Adolescents play an important role in identifying and establishing solutions to meet their own needs. School nurses encourage adolescents’ active participation in the development of pregnancy prevention and teen parenting programs. School nurses provide support and interventions to the childbearing adolescent as her pregnancy progresses and recommend modifications necessary for the safety and well-being of the student in the school setting. The school nurse can assist teen fathers by providing educational programs addressing responsibilities of fatherhood (Will, 2008). Studies reflect that social support of the pregnant teen and their significant others (parent, boyfriend, etc.) has a positive impact on the pregnant teen’s ability to cope with stress during pregnancy and parenthood (Devereux, Weigel,  Ballard-Reisch, Leigh, & Cahoon, 2009). The school nurse working with adolescent parents can create a parent friendly school culture for teen parents, and advocate for comprehensive school site childcare facilities to foster high school completion rates (Will, 2008).

National and local programs aimed at pregnancy prevention and fostering parenting skills for those adolescents with children have steadily increased over the last several decades. In attempting to disrupt the intergenerational cycle of adolescent parenthood, school nurses can promote positive parenting practices, support responsible parenthood through evidenced-based  programming and connect parenting students with school and community resources. School nurses can be instrumental in helping adolescent parents plan for their long-term future. By developing a supportive relationship with a student parent, the school nurse can affect the future of the student by encouraging the postpartum adolescent to return to school and to prevent a subsequent teen pregnancy.

School nurses collaborate with policy makers, local school superintendents and state officials, to support the connection between education and teen pregnancy. Adoption of action plans to address teen pregnancy and parenting is a key component of any school completion strategy and preparing  young men and women to succeed in the 21st century.


Alliance for Excellent Education. (2008). The high cost of high school dropouts: What the nation pays for inadequate high schools. Washington, DC: Author. Retrieved from http://all4ed.org/files/HighCost.pdf

America’s Promise Alliance /National Campaign to Prevent Teen and Unplanned Pregnancy (NCPTP). (2010). Policy brief: Preventing teen pregnancy is critical to school completion. Retrieved from http://www.thenationalcampaign.org/resources/pdf/Briefly_PolicyBrief_School_Completion.pdf

Ball, V.  & Moore, K.A. (2008).  What works for adolescent reproductive health: Lessons from experimental evaluations of programs and interventions. Child trends fact sheet. Publication #2008-20. Retrieved from http://raiseinspiredkids.com/files/resources/ChildTrendsTeenPregnancy.pdf.pdf

Centers for Disease Control and Prevention [CDC]. (2011). Vital signs: Teen pregnancy—United States, 1991-2009. MMWR , 60(13);414-420. Atlanta, GA: Author. Retrieved from http://www.cdc.gov/mmwr/preview/mmwrhtml/mm6013a5.htm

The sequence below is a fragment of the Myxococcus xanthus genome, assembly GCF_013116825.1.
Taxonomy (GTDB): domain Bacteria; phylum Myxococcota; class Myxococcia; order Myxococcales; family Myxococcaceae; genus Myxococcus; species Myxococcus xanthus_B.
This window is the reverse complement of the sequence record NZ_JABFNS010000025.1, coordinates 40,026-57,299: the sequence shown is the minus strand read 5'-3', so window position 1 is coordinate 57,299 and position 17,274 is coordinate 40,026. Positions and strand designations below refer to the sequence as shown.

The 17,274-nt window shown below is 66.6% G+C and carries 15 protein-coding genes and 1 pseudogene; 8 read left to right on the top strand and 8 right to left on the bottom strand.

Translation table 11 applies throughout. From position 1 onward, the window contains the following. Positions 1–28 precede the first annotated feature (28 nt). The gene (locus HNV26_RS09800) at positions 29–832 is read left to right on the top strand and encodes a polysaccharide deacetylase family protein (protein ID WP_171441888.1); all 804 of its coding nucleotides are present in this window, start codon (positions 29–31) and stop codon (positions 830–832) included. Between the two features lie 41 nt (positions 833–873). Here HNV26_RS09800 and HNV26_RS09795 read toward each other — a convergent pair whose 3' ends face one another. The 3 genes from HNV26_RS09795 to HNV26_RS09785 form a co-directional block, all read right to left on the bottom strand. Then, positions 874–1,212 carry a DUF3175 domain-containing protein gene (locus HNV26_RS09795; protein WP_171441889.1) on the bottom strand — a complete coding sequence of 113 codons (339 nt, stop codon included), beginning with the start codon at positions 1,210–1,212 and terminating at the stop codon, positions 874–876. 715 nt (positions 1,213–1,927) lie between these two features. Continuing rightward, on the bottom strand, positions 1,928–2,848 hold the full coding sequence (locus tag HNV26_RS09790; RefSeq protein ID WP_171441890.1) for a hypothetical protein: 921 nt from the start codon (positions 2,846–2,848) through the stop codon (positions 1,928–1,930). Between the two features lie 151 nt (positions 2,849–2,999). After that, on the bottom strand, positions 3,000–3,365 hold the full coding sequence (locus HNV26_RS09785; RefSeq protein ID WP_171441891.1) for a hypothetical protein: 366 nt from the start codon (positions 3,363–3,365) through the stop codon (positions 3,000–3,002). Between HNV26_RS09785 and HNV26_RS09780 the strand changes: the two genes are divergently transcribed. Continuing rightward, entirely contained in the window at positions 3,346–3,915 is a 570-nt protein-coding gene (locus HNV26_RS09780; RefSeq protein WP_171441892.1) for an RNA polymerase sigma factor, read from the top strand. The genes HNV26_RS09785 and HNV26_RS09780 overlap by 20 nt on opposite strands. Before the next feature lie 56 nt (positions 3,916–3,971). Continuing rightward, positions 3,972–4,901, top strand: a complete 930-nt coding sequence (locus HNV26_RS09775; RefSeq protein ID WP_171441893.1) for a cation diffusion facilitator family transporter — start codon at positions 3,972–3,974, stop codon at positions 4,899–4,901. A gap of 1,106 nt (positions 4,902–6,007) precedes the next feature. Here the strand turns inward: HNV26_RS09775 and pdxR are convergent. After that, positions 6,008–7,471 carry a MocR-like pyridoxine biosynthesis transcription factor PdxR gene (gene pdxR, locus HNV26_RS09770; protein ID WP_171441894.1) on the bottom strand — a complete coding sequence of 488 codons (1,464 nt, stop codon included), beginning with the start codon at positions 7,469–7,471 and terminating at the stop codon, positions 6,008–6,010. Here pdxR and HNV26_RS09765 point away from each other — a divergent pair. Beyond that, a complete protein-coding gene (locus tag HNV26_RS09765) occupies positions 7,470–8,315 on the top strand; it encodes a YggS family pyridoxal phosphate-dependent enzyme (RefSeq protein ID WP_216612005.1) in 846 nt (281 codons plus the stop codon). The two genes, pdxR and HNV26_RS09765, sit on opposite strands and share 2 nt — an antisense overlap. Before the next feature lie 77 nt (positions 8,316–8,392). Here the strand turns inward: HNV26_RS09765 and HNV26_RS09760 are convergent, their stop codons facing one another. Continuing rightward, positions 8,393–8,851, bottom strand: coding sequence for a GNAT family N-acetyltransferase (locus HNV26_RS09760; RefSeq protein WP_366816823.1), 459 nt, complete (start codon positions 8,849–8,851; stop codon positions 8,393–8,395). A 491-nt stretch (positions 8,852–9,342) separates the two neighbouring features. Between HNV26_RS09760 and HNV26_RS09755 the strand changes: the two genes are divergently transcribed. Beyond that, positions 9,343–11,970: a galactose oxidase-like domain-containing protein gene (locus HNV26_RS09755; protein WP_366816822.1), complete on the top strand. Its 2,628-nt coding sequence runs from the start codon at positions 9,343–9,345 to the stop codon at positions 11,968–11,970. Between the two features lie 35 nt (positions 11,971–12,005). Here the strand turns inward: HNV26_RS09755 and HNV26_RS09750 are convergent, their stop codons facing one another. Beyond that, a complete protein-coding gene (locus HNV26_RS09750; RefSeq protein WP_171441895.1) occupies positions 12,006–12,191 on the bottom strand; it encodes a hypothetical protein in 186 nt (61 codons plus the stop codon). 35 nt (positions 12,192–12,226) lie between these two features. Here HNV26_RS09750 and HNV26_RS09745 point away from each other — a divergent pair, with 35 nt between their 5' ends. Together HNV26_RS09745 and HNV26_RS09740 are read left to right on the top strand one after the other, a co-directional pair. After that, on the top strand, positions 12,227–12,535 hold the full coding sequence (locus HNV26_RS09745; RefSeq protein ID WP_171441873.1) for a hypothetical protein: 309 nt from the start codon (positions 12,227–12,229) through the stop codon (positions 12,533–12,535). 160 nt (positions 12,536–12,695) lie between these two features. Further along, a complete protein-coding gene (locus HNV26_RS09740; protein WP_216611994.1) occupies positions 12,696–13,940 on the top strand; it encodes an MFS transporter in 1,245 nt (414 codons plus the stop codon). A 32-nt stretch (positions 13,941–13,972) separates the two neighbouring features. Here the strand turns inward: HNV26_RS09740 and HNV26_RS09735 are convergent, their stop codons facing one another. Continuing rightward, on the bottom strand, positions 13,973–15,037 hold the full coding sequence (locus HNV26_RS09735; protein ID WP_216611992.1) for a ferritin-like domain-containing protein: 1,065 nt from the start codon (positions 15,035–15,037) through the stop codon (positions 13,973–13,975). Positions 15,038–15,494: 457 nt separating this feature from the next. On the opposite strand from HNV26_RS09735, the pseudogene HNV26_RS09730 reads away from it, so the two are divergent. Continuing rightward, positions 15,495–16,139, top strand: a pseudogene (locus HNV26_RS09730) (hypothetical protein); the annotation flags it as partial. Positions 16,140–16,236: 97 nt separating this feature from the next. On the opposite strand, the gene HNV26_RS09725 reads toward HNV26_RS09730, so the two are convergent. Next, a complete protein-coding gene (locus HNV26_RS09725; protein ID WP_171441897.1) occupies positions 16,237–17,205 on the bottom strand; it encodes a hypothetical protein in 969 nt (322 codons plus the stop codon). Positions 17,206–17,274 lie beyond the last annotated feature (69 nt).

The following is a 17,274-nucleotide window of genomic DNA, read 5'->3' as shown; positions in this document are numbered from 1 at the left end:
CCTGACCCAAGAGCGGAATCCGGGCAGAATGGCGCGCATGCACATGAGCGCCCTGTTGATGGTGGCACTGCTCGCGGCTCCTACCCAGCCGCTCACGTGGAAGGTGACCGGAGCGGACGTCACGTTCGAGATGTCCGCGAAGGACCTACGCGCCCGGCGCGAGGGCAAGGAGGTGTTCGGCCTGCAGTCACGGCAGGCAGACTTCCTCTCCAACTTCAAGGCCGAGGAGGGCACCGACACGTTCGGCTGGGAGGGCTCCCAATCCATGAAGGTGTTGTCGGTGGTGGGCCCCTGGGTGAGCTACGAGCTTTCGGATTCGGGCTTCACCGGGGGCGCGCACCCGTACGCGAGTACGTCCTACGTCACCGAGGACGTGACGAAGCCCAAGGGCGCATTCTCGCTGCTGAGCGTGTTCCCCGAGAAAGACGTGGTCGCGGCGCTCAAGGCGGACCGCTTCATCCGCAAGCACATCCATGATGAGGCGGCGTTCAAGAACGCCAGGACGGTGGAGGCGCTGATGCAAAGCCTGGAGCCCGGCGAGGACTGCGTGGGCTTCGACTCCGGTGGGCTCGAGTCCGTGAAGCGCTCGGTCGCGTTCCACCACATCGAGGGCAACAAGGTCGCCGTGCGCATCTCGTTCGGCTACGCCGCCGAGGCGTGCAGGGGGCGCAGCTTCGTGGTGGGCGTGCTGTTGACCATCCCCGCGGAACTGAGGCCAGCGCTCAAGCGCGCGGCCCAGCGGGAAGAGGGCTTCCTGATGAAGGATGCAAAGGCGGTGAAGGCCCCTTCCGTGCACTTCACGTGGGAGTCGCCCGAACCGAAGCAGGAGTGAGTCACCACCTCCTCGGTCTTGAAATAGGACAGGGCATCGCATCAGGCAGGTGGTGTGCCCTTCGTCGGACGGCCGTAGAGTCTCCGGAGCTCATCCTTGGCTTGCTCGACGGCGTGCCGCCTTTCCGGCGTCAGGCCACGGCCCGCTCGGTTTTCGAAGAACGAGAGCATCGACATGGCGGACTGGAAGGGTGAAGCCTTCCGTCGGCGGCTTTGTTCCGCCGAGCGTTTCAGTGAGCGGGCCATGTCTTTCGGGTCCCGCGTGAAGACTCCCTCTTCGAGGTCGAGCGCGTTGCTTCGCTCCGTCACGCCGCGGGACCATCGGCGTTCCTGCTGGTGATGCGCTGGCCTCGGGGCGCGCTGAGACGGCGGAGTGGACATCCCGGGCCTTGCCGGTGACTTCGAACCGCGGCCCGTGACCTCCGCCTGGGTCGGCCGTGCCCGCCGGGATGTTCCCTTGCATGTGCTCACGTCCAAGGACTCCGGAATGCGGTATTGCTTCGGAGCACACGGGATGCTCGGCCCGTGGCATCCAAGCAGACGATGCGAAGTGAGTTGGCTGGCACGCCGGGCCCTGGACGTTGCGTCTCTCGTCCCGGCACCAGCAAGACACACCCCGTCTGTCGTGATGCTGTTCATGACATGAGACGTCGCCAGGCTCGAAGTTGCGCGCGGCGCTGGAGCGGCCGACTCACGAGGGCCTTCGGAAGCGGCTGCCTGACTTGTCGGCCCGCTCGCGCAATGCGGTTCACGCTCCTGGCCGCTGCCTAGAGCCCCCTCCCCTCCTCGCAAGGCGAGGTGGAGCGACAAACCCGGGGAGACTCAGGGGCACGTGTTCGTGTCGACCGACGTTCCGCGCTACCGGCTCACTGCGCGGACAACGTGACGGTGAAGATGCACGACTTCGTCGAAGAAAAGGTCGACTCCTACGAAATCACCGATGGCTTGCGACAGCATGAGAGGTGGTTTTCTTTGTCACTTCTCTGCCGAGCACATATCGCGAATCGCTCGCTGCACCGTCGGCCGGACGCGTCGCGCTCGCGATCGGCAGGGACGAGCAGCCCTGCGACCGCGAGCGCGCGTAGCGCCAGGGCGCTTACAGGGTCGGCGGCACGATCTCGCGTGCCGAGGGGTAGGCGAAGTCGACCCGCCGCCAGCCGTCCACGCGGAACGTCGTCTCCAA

Devereux, P. G., Weigel, D. J., Ballard-Reisch, D., Leigh, G., &  Cahoon, K. L. (2009). Immediate and long-term connections between support and stress in pregnant/ parenting and non-pregnant/ non-parenting adolescents. Child and Adolescent Social Work Journal, 26, 431-446. doi: 10.1007/s10560-009-0175-z

Kost, K., Henshaw S. & Carlin L. (2010). U.S. Teenage Pregnancies, Births and Abortions: National and State Trends and Trends by Race and Ethnicity. Retrieved from http://www.guttmacher.org/pubs/USTPtrends.pdf

Marcontel-Shattuck, M.  (2006). Pregnant and parenting teens. In J. Selekman (Ed. ) School nursing:  A comprehensive text. (pp. 982-985). Philadelphia:  F.A. Davis Company.

Martin, J.A., Hamilton, B.E., Sutton, P.D., Ventura, S.J., Matthews, T.J., & Osterman, M.J. (2010). Births: Final data for 2008. United States. National Vital Statistics Reports, 59 (1). Other Countries: United Nations Statistical Division. Demographic Yearbook 2008. New York: United Nations.

National Campaign to Prevent Teen and Unplanned Pregnancy (NCPTP). (2010a). Why it matters. Teen pregnancy and education. Washington, DC: Author. Retrieved from http://www.thenationalcampaign.org/why-it-matters/pdf/education.pdf

National Campaign to Prevent Teen and Unplanned Pregnancy (NCPTP). (2010b). Fast facts: Teen pregnancy in  the United States. Washington, DC: Author. Retrieved from http://www.thenationalcampaign.org/resources/pdf/FastFacts_TeenPregnancyinUS.pdf

SmithBattle, L. (2006). Helping teens mothers succeed.  Journal of School Nursing, 22,130-135. doi: 10.1177/10598405060220030201

Ventura, S.J. & Hamilton B.E. (2011). U.S. teenage birth rate resumes decline. NCHS data brief, no 58. Hyattsville, MD: National Center for Health Statistics. Retrieved from http://www.cdc.gov/nchs/data/databriefs/db58.htm

Will, S. (2008). CDC reports increase in teen birth rate, school nurses review pregnancy prevention programs and student/parent support activities. NASN School Nurse, 23,158-160. doi:10.1177/1942602X08322167

Acknowledgement of Authors:
Linda Davis-Alldritt, MA, PHN, RN, FNASN
Margo Bushmiaer, MNSc, RN, NCSN
Marie Desisto, MSN, BSN, RN
Patrice Lambert, MSN, RN, SNC 
M. Kathleen Murphy, DNP, RN, FNP-BC
Sharon Roland, BSN, RN
Kendra Selser, MHS, BSN, RN
Leah Wyckoff, MS, BSN, RN

Adopted: 1971 (Originally a resolution: School Age Parents)
Revised: 1982
June 2011  (Formerly titled “The Role of the School Nurse in Supporting Adolescent Parents”)